> The ribbon is not designed for fingers on a screen use.
On that note neither are word processors, spreadsheets, or coding IDEs.
Quite frankly who gives a toss about having Office on a tablet for anything other than reading, making mild edits, or marking up for review. Tablets are almost universally content consumption devices, and possibly drawing devices for those who like Wacom, but authoring and editorial devices they certainly are not.
Compromising on a beaver isn't so bad...
a misnomer if ever there was one
Only partly joking here. Word is an application that I spend a large part of my workday in, and no other program has ever caused so much loss of work and productivity as this one. Crashes, hangups, stuff that didn't get saved and corrupted files. Without it, the world would be a better place. Or mine, at least.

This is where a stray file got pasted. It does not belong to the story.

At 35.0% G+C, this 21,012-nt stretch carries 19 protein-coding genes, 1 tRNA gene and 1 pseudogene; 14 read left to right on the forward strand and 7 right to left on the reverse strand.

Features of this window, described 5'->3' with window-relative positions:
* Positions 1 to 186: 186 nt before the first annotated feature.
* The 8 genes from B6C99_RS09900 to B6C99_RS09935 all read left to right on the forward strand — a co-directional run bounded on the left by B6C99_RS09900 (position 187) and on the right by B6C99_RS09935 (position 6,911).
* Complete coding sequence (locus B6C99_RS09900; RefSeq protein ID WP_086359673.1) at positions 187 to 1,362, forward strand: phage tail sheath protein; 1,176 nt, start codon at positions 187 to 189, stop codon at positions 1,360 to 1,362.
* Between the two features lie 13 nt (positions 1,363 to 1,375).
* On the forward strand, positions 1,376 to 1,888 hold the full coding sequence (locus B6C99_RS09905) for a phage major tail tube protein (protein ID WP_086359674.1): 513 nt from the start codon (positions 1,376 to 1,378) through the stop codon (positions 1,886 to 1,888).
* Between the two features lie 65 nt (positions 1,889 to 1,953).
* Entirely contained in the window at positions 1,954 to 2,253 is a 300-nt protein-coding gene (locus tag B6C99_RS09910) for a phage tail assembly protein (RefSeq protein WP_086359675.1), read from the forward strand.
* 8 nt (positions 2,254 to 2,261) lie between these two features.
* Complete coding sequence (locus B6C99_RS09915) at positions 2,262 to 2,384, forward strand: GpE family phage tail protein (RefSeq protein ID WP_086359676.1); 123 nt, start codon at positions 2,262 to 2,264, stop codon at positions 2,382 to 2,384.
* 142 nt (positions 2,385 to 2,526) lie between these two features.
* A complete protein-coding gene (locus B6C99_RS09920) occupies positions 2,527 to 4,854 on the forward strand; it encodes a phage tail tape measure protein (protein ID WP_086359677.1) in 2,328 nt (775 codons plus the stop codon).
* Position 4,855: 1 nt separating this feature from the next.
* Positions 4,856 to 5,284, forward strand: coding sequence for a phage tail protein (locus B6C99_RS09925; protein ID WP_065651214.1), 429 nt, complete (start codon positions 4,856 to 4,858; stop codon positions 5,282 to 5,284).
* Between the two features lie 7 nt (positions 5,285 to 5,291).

I'll take libre office any day of the week.
When Libre Office is FREE!
Trolling. Don't do it.
HUP is a pretty amazing deal. Regardless of how much you may hate the interface (and everybody does, it's an angry icon salad), it is well worth 10 bucks for perfect compatibility with files from your work machine.
MS Office also supports ODF.
And since Office 2007, it comes with a pretty decent equation editor. That's really important in my field, and until LibreOffice has something even remotely comparable then ditching Office is out of the question for me.
Don't you know cool when you see it? They did a great job.
So how many times must we re-locate cut and paste and call it amazing and revolutionary?